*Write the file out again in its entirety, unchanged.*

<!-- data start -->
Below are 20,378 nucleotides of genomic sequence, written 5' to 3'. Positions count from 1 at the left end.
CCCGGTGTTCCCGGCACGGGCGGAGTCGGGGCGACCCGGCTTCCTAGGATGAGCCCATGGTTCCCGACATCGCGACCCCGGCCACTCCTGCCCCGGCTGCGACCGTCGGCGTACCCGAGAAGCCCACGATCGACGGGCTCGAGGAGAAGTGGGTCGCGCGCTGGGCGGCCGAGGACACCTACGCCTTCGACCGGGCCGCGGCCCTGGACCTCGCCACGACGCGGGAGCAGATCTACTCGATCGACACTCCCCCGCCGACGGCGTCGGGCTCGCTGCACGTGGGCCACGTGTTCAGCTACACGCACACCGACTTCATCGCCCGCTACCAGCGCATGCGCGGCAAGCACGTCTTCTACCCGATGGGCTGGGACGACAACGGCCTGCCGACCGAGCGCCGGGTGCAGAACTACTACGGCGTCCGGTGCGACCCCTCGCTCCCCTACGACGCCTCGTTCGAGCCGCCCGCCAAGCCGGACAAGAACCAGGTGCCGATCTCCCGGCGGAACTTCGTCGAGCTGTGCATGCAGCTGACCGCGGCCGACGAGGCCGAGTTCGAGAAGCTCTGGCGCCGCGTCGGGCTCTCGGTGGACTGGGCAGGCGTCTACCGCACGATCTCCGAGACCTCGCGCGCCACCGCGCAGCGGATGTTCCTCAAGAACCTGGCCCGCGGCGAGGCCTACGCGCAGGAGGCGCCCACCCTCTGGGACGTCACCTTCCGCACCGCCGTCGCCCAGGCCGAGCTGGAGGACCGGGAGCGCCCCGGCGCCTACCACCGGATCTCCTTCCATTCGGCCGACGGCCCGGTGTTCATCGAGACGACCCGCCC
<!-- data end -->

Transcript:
Below are 20,378 nucleotides of genomic sequence, written 5' to 3'. Positions count from 1 at the left end.
CCCGGTGTTCCCGGCACGGGCGGAGTCGGGGCGACCCGGCTTCCTAGGATGAGCCCATGGTTCCCGACATCGCGACCCCGGCCACTCCTGCCCCGGCTGCGACCGTCGGCGTACCCGAGAAGCCCACGATCGACGGGCTCGAGGAGAAGTGGGTCGCGCGCTGGGCGGCCGAGGACACCTACGCCTTCGACCGGGCCGCGGCCCTGGACCTCGCCACGACGCGGGAGCAGATCTACTCGATCGACACTCCCCCGCCGACGGCGTCGGGCTCGCTGCACGTGGGCCACGTGTTCAGCTACACGCACACCGACTTCATCGCCCGCTACCAGCGCATGCGCGGCAAGCACGTCTTCTACCCGATGGGCTGGGACGACAACGGCCTGCCGACCGAGCGCCGGGTGCAGAACTACTACGGCGTCCGGTGCGACCCCTCGCTCCCCTACGACGCCTCGTTCGAGCCGCCCGCCAAGCCGGACAAGAACCAGGTGCCGATCTCCCGGCGGAACTTCGTCGAGCTGTGCATGCAGCTGACCGCGGCCGACGAGGCCGAGTTCGAGAAGCTCTGGCGCCGCGTCGGGCTCTCGGTGGACTGGGCAGGCGTCTACCGCACGATCTCCGAGACCTCGCGCGCCACCGCGCAGCGGATGTTCCTCAAGAACCTGGCCCGCGGCGAGGCCTACGCGCAGGAGGCGCCCACCCTCTGGGACGTCACCTTCCGCACCGCCGTCGCCCAGGCCGAGCTGGAGGACCGGGAGCGCCCCGGCGCCTACCACCGGATCTCCTTCCATTCGGCCGACGGCCCGGTGTTCATCGAGACGACCCGCCC